For years, Amazon Web Services, Microsoft Azure and Google Cloud have hogged the headlines when it comes to cloud computing as they battle for the biggest piece of the same pie. As of April, AWS remained in the lead, with a 43 percent market share compared with 22 percent and seven percent for Azure and Google, respectively.

With big-name customers and virtually unlimited resources for innovation, it’s no surprise these vendors get the first look when enterprises begin to consider cloud solutions. But smaller vendors play an important role in the cloud market. In fact, depending on your organization’s priorities, a smaller cloud vendor may provide the ideal combination of flexibility and support you need as part of your multi-cloud environment.

You may not know them by name - and they currently make up just 16 percent of the public cloud market - but smaller companies are primed to unleash the next big cloud innovation. Your enterprise won’t want to miss out when they do. Here’s how IT decision makers can push through the noise of the Big Three cloud players and consider the offerings that matter most to their organizations when it comes to the cloud.

Hybrid cloud
– Thinkstock / Fishbones

Your priority: competitive pricing

Virtually every company that begins using one of the Big Three cloud solutions is impressed by their solution’s ease of use - but then quickly horrified by the mounting costs. While initial fees seem reasonable, the service structure is always complicated, and those nickels and dimes can add up to significant cost overruns.

Meanwhile, smaller cloud providers often have innovative pricing for services and configurations, and aren't necessarily burdened by supporting a giant à la carte menu designed to meet the needs of every possible client. Because they are niche providers, smaller clouds can be more transparent about costs. Their offerings often include important services as a default, instead of forcing users to order, provision, pay and configure them - as is the case when working with a larger provider.

Your priority: better services

If your company assumes that more name recognition means more reliable services, it’s time to put that notion to rest. At this stage of the game, even smaller cloud companies have faced their fair share of consolidation. If they’ve survived this far, they’ve proven their mettle as a reliable provider - and a strong contender for your multi-cloud environment.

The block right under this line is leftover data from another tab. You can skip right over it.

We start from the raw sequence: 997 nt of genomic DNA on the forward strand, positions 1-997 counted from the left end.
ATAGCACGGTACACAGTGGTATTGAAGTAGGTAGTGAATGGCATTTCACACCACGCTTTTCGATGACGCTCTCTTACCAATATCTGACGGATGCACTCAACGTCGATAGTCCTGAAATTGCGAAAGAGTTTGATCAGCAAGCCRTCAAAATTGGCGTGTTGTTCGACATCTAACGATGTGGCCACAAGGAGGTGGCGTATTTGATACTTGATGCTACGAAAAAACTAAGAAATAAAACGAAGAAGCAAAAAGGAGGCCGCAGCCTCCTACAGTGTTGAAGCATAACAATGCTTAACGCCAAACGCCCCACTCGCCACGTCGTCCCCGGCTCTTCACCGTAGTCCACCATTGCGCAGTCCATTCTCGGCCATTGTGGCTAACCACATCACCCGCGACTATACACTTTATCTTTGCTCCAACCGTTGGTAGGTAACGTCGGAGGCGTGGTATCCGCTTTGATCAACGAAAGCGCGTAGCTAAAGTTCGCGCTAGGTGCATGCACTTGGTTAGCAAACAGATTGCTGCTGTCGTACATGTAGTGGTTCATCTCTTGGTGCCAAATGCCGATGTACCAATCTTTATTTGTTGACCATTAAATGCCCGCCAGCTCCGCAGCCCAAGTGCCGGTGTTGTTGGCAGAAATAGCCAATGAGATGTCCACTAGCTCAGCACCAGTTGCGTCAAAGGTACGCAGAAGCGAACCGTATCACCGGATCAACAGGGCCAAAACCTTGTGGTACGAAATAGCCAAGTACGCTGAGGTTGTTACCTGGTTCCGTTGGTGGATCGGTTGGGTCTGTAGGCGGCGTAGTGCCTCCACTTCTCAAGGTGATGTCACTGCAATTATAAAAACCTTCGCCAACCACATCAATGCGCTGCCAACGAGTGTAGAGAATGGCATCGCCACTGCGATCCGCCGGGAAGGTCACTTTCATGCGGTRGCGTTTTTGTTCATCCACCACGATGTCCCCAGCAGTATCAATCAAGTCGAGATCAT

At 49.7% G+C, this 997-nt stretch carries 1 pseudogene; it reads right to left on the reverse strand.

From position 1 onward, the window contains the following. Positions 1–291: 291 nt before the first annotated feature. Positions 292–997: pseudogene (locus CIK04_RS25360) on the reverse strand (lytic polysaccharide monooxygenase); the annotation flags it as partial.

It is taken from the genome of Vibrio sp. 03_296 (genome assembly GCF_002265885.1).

When selecting multiple clouds, it’s wise to investigate a blend of two or three providers that best fit your needs. This helps avoid putting all your eggs in one basket from a security and connectivity standpoint, while still sidestepping data silos and easing the establishment of processes.

While the Big Three may tout their services, they may not be the best fit for your company. For example, second-tier providers like Oracle boast excellent database services with built-in resilience. So, if your company uses a lot of applications built in Oracle, it makes the most sense to consider smaller cloud vendors that specialize in Oracle-based apps or tout an Oracle support program. That’s not something the Big Three can offer you.

Your priority: engaged support

This category should be an obvious benefit of second-tier cloud providers - with fewer customers on their plates, they’re better able to meet (and exceed) your expectations. If something goes wrong with your cloud solution while working with a Big Three vendor, you’ll find yourself writing tech support tickets and interfacing with customer service through a faceless portal. But the closer, more intimate relationship you’ll develop with a smaller vendor means prompt, focused service from a vendor that truly cares about your success.

The personal support relationship you’ll enjoy with a second-tier vendor means you’ll likely be among the first to hear about new offerings, product launches and pilot cases. And they won’t just be random offerings. As a valued part of their business, cloud providers may even develop new solutions with your specific needs in mind because they understand your pain points and want to proactively solve them.

There’s a lot up in the air when it comes to cloud providers right now, thanks to rapidly evolving technology and a rush for market share. But as second-tier providers establish themselves as experts in a niche area of cloud computing, the best will rise to the top - and you’ll be right there with them as a valued client who believes in their work.